At the dress rehearsal, the dance was much closer to what Baker wanted and having, for the first time, fresh eyes on the piece helped.

"This is my 15th show. The more I do, the more devices I know how to structure in an arc of a show to help an audience along. But you never know where it's going to land. That is the exciting part in a way.

"I felt a great sense of relief at the dress rehearsal because what I saw, in my opinion, worked and the crowd really responded well to it, way more well than I thought they were going to. I was so surprised.''

Being able to create the work and have it performed in New Zealand means a lot to Baker.

"It's amazing to be creating here in New Zealand, and a ballet that I think really connects with New Zealand, because obliviously we are the closest to Antarctica. And Christchurch is a gateway city to Antarctica.''

Baker left New Zealand at age 15 for ballet school in Australia and by 17 was dancing for a company in Switzerland in front of 2500 people a night.

"I am very ambitious. Everything that has happened, has happened because I wanted it to happen. I did what I had to do to make it happen.''

Then at 25 he moved to the United Kingdom, where he has lived for 10 years. He has continued to dance, develop his career in choreography and run his own dance company.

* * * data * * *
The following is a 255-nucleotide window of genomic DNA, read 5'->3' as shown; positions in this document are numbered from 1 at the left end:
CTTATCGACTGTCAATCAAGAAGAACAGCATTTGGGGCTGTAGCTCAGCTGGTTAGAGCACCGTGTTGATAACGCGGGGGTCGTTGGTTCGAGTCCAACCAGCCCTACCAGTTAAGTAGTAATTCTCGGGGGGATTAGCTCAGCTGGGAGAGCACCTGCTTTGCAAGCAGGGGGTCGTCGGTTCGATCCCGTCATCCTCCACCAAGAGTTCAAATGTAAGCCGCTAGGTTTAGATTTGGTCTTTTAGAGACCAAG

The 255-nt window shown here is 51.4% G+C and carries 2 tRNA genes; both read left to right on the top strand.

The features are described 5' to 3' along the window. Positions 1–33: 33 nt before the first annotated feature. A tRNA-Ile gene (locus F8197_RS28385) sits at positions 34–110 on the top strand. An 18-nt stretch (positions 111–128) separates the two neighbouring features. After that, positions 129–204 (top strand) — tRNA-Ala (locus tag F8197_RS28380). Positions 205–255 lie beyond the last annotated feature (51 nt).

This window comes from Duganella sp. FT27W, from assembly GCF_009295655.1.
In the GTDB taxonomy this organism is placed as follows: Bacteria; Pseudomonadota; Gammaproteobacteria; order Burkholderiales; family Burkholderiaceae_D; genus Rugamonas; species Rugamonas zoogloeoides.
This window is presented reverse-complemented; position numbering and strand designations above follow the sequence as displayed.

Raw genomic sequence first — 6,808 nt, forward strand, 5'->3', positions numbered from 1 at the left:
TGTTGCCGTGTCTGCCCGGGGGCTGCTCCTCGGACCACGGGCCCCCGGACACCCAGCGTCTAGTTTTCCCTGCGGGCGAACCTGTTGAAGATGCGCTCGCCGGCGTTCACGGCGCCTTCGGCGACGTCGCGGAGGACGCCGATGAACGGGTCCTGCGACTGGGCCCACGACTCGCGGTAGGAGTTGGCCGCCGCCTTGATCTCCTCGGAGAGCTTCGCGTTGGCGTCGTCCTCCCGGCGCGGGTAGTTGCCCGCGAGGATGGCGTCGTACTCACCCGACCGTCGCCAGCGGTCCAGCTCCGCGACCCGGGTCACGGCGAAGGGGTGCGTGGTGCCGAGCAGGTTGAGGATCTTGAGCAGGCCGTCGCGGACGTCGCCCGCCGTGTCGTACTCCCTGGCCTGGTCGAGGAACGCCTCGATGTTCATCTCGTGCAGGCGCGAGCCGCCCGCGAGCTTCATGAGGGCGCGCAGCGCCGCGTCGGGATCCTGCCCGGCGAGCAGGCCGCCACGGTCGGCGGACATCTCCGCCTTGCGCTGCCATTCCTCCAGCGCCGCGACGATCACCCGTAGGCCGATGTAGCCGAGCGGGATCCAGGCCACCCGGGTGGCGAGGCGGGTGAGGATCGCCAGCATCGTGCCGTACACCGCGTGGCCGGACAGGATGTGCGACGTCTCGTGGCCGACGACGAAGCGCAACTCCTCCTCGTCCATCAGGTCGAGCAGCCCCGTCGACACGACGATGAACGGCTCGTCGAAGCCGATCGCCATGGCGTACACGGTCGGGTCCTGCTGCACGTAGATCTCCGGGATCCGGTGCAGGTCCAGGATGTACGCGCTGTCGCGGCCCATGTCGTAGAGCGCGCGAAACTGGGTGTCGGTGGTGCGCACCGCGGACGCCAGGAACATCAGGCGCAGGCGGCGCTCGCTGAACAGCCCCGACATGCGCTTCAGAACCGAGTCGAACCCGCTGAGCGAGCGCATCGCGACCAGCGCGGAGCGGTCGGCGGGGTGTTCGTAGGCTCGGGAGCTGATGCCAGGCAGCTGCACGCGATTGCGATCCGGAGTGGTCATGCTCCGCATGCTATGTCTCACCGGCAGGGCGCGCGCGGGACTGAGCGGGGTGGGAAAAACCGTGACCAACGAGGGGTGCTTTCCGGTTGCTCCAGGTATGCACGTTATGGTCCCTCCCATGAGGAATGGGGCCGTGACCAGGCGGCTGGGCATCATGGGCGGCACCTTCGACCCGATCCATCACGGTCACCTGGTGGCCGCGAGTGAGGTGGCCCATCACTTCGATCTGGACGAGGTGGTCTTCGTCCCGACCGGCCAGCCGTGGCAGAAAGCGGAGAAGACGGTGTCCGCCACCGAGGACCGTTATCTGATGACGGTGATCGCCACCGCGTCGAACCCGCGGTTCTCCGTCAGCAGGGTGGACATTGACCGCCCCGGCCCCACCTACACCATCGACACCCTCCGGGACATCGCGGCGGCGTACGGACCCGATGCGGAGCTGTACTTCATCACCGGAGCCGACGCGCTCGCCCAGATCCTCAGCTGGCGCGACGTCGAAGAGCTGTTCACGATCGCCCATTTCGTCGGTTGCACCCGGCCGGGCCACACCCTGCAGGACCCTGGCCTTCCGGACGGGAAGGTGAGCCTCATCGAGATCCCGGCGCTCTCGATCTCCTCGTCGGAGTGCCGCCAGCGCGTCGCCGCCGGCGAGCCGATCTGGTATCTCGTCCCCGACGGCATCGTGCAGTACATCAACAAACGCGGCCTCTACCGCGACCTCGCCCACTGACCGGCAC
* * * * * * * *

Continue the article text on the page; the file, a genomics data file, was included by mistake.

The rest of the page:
"We do a lot of crazy stuff.''

His career path meant even his mother had never seen him perform before, let alone watch a ballet choreographed by him.

She was there for the opening night of The Last Dance, in Wellington, and friends and family in Christchurch will also get to see it.

"To have it performed where I grew up is exciting, really cool.''

What also made this piece special for him was that it was being performed between "two of the best choreographers in the world''; Balanchine's classical ballet and two Jiri Kylian contemporary works.

"It makes me sick. It's pretty cool. Jiri Kylian has been an idol of mine since forever. To have his work come after mine - I love it. The pressure over the last year and half that I've known I'd be doing this, has been sitting in my tummy.''

His fascination with taking his work "to the land'' is not destined to end with the Antarctic. Next up is Mt Everest.

"I naturally go after extreme locations or random locations outdoors. The first time I saw ballet was in Hagley Park, when I was 7. It was a free outdoor performance. I come from a single-parent mother [and] we couldn't afford to go to anything.''

So as well as searching out the extreme, he also believes strongly in free and accessible dance and sees the digital mediums available now making those opportunities greater.

"Without free and accessible art, I wouldn't have had the career or life I've had. Therefore I feel a great sense of responsibility.

"It genuinely excites me, the challenge and the visceralness of the performance.''

The show

Dancing with Mozart
Royal New Zealand Ballet
June 16 at the Regent Theatre